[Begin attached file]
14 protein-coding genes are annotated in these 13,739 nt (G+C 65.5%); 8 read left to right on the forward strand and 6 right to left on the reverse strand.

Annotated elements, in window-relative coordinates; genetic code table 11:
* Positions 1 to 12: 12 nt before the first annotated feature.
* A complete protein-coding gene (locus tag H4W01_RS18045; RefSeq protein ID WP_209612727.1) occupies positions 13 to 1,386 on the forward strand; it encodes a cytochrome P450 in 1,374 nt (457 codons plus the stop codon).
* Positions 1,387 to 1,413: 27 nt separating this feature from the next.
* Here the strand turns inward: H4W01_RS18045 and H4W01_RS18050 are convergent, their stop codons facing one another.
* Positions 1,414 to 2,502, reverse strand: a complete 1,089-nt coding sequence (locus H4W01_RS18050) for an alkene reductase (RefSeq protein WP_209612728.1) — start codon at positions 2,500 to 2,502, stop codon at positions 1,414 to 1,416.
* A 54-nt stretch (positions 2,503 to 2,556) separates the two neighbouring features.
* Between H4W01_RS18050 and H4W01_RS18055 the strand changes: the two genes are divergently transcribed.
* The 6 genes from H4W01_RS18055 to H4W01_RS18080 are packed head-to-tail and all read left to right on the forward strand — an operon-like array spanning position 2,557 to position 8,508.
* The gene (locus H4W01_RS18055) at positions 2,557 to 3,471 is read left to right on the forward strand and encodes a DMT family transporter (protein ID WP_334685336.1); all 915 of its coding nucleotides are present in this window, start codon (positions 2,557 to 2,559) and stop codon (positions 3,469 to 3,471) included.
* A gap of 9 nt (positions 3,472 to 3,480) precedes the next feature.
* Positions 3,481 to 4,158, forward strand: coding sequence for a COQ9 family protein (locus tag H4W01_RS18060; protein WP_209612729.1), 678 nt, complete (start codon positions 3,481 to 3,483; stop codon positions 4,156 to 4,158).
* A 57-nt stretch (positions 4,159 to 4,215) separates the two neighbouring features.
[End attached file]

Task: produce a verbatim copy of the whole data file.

14 protein-coding genes are annotated in these 13,739 nt (G+C 65.5%); 8 read left to right on the forward strand and 6 right to left on the reverse strand.

Annotated elements, in window-relative coordinates; genetic code table 11:
* Positions 1 to 12: 12 nt before the first annotated feature.
* A complete protein-coding gene (locus tag H4W01_RS18045; RefSeq protein ID WP_209612727.1) occupies positions 13 to 1,386 on the forward strand; it encodes a cytochrome P450 in 1,374 nt (457 codons plus the stop codon).
* Positions 1,387 to 1,413: 27 nt separating this feature from the next.
* Here the strand turns inward: H4W01_RS18045 and H4W01_RS18050 are convergent, their stop codons facing one another.
* Positions 1,414 to 2,502, reverse strand: a complete 1,089-nt coding sequence (locus H4W01_RS18050) for an alkene reductase (RefSeq protein WP_209612728.1) — start codon at positions 2,500 to 2,502, stop codon at positions 1,414 to 1,416.
* A 54-nt stretch (positions 2,503 to 2,556) separates the two neighbouring features.
* Between H4W01_RS18050 and H4W01_RS18055 the strand changes: the two genes are divergently transcribed.
* The 6 genes from H4W01_RS18055 to H4W01_RS18080 are packed head-to-tail and all read left to right on the forward strand — an operon-like array spanning position 2,557 to position 8,508.
* The gene (locus H4W01_RS18055) at positions 2,557 to 3,471 is read left to right on the forward strand and encodes a DMT family transporter (protein ID WP_334685336.1); all 915 of its coding nucleotides are present in this window, start codon (positions 2,557 to 2,559) and stop codon (positions 3,469 to 3,471) included.
* A gap of 9 nt (positions 3,472 to 3,480) precedes the next feature.
* Positions 3,481 to 4,158, forward strand: coding sequence for a COQ9 family protein (locus tag H4W01_RS18060; protein WP_209612729.1), 678 nt, complete (start codon positions 3,481 to 3,483; stop codon positions 4,156 to 4,158).
* A 57-nt stretch (positions 4,159 to 4,215) separates the two neighbouring features.